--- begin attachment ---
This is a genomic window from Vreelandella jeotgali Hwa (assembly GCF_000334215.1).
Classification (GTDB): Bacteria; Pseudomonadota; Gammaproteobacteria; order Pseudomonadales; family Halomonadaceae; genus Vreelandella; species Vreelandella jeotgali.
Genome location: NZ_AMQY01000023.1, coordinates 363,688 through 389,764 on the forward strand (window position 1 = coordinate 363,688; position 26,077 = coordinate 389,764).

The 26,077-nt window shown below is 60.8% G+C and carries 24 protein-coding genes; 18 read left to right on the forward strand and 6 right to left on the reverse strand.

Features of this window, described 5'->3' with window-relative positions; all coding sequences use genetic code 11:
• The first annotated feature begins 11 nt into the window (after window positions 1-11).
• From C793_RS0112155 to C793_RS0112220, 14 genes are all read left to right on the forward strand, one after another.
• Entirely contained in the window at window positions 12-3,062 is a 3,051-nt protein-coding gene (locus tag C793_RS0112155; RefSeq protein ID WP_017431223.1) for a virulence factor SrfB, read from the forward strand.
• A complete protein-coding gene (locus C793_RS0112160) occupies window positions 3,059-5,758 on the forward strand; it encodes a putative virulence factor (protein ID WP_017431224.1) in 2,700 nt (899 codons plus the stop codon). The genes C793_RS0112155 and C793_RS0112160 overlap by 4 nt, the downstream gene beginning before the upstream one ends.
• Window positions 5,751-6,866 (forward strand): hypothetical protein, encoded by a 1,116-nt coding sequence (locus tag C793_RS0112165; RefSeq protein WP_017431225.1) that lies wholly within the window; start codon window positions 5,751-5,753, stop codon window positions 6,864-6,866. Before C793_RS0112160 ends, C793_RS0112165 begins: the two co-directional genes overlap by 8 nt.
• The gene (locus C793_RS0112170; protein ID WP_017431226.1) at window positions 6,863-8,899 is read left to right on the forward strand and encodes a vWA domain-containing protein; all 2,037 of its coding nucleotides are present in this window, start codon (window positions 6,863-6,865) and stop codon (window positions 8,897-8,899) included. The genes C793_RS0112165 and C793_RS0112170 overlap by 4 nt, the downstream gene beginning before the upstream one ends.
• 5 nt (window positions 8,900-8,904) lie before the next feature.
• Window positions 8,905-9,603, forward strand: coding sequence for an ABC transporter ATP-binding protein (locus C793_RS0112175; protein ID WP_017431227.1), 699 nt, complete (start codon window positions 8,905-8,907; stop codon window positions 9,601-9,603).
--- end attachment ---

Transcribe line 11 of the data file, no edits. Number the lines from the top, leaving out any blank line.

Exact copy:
• The gene (locus C793_RS0112170; protein ID WP_017431226.1) at window positions 6,863-8,899 is read left to right on the forward strand and encodes a vWA domain-containing protein; all 2,037 of its coding nucleotides are present in this window, start codon (window positions 6,863-6,865) and stop codon (window positions 8,897-8,899) included. The genes C793_RS0112165 and C793_RS0112170 overlap by 4 nt, the downstream gene beginning before the upstream one ends.